Frederick Mayzes Southampton Tram Conductor 99
Conductor Frederick Mayzes - Employee No 99 - taken some time during the 1920s. He is wearing a single-breasted jacket with upright collars. Source unknown.


Southampton Corporation Tramways tram No 50 and motorman Lilly
Motorman Lilly and his conductor pose for the cameraman with Tramcar No 50 at Millbrook on 1st June 1947. Author's Collection.


Southampton Corporation Tramways No 45
Group photo along with what is possibly Tramcar No 45, which was sold to the Light Railway and Transport League in 1949 (probably the occasion marked by the photo). Photo courtesy of the Tramways and Light Railway Society, with thanks to David Voice.


Senior staff
Southampton Corporation Tramways Ticket Examiner Frances Burlefinger 1900
The young Frances Burlefinger in 1900, newly promoted to the grade of Ticket Examiner. Author's Collection.


Southampton Corporation Tramways Ticket Examiner Frances Burlefinger 1900
A blow-up of the above photo showing details of the cap and collar badges.


Southampton Corporation Tramways Inspector
A blow-up of the first photo above (of Tramcar No 12), showing the inspector with kepi-style cap topped by a pom pom. It is unclear if the cap badge was metal or embroidered cloth.


Southampton Corporation Tramways Inspector Francis Burlefinger 1900
Francis Burlefinger once again, but probably taken some 20+ years on from the earlier photograph (i.e. the 1920s or even 1930s), by which time he had clearly risen to the grade of inspector. The badge on the military-style cap is difficult to make out, but is possibly an embroidered script-lettering grade badge: Inspector. Author's Collection.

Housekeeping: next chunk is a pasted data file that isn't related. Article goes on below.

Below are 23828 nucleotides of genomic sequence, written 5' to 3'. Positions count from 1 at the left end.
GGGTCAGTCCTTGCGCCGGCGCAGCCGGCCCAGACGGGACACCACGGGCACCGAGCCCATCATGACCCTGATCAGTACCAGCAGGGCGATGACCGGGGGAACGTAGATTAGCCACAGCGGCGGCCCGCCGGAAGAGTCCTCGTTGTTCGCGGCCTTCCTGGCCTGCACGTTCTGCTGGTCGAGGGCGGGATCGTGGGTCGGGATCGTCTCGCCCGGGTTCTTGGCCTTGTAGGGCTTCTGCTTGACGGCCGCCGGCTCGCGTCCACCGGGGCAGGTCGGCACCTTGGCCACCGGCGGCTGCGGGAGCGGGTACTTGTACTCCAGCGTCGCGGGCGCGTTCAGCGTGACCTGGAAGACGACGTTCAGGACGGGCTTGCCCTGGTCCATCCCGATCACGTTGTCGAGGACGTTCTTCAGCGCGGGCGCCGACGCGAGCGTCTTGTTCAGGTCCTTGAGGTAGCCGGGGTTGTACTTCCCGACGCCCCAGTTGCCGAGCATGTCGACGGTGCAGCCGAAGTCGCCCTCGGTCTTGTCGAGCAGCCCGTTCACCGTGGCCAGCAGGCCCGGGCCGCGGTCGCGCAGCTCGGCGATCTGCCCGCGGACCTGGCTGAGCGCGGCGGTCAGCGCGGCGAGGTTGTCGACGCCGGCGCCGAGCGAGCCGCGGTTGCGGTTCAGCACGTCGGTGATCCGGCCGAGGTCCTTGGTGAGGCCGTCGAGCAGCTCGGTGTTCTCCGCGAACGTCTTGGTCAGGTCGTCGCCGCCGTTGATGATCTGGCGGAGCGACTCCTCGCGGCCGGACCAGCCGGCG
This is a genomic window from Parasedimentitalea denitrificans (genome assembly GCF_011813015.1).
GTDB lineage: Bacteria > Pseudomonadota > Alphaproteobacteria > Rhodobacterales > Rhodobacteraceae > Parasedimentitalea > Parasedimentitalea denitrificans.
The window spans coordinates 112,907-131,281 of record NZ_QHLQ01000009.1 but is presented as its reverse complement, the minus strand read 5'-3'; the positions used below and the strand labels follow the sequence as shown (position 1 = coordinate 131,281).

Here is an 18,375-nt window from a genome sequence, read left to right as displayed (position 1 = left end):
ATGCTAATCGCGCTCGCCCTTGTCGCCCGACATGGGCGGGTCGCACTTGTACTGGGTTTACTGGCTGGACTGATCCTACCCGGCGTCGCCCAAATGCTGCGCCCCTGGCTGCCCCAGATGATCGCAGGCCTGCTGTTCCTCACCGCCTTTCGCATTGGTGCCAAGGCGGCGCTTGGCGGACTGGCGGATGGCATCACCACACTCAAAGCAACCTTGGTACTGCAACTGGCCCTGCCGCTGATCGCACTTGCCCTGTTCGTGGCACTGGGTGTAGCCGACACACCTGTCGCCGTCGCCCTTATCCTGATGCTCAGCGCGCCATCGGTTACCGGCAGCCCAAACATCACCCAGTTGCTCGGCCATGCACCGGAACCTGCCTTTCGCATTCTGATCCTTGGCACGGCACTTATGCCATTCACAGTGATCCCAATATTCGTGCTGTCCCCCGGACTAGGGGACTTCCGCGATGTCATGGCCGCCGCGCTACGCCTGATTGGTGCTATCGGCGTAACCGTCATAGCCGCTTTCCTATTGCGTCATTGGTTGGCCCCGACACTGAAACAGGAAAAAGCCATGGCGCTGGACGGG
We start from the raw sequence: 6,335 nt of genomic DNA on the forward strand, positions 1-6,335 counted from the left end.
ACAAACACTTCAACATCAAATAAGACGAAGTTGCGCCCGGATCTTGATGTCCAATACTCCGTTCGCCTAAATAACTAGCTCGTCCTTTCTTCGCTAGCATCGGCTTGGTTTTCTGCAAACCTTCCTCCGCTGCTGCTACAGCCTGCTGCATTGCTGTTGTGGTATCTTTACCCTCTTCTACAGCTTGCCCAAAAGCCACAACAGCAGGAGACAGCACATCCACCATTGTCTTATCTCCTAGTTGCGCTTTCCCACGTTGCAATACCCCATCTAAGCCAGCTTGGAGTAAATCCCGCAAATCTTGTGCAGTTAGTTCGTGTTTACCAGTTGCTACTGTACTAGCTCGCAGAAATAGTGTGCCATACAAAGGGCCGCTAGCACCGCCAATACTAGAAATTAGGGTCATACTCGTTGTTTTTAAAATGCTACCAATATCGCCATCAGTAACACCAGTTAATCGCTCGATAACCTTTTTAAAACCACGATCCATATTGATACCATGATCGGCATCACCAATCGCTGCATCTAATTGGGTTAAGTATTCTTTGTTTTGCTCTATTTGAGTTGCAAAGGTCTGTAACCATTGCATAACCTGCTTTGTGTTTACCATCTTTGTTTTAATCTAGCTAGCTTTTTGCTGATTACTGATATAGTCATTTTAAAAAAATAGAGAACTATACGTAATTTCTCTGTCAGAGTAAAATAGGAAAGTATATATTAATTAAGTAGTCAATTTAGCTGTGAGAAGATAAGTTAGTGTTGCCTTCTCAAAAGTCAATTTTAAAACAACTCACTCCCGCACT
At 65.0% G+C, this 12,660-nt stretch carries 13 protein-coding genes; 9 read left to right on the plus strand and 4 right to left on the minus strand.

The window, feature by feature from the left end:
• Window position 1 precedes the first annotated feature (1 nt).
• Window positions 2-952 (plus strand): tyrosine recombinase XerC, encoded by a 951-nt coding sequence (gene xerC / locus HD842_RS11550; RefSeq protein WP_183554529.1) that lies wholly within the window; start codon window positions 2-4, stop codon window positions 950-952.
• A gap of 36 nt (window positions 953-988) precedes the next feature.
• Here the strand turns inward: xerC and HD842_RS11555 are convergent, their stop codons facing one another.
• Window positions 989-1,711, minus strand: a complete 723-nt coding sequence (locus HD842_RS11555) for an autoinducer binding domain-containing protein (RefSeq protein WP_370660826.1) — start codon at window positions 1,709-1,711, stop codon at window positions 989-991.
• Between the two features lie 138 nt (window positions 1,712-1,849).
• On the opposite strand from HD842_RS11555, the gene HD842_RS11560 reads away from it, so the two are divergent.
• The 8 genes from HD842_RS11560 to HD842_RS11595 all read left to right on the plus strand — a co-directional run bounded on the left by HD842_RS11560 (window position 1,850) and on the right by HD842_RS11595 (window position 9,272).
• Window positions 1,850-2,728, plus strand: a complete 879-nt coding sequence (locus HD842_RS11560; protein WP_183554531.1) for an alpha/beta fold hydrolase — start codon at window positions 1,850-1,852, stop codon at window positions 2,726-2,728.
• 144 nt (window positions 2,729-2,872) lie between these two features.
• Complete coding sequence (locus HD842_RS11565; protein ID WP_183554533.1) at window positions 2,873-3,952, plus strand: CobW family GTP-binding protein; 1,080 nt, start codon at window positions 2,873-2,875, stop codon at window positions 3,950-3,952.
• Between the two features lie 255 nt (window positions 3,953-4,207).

Southampton Corporation Tramways Inspector Burlefinger
A blow-up of the photo of Tramcar No 13 above, showing Inspector Burlefinger in 1921, this time in an overcoat with 'Inspector' on each collar.


Female staff
Southampton Corporation Tramways Great War conductresses
A photograph purportedly showing Southampton's first intake of Great War conductresses - photo undated, but probably taken in July 1915. Stephen Howarth Collection.


Southampton Corporation Tramways Great War conductresses
A blow-up of the above photograph showing details of the uniforms and the souwester style waterproof bonnets.


Southampton Corporation Tramways Lady Inspector
Another blow-up the above photo, showing a lady inspectress.


Southampton Corporation Tramways conductress
Southampton conductress, possibly called 'Gladys' - photo undated, but almost certainly taken during the Great War. Note the absence of the script-lettering cap badge normally worn by male tramcar staff, and the presence of a small shield-shaped badge on the breast pocket. Author's Collection.


Southampton Corporation Tramways conductress
A blow-up of the above photo showing details of the badges.


Southampton Corporation Tramways No 39 and crew
Conductress and motorman with Tramcar No 39 on a service for the Royal Pier - photo undated, but almost certainly taken during or shortly after the Great War (No 39 was withdrawn in 1922). Photo courtesy of the Tramways and Light Railway Society, with thanks to David Voice.


Southampton Conductresses  1919 - Last Day
A poor quality image, but one which depicts a group of conductresses taken on the last day of 'female' conducting in 1919. Photo courtesy of the Stephen Howarth Collection.


Southampton Corporation Tramways Second World War conductress cap
Southampton Corporation Tramways Second World War conductress's cap. Author's Collection.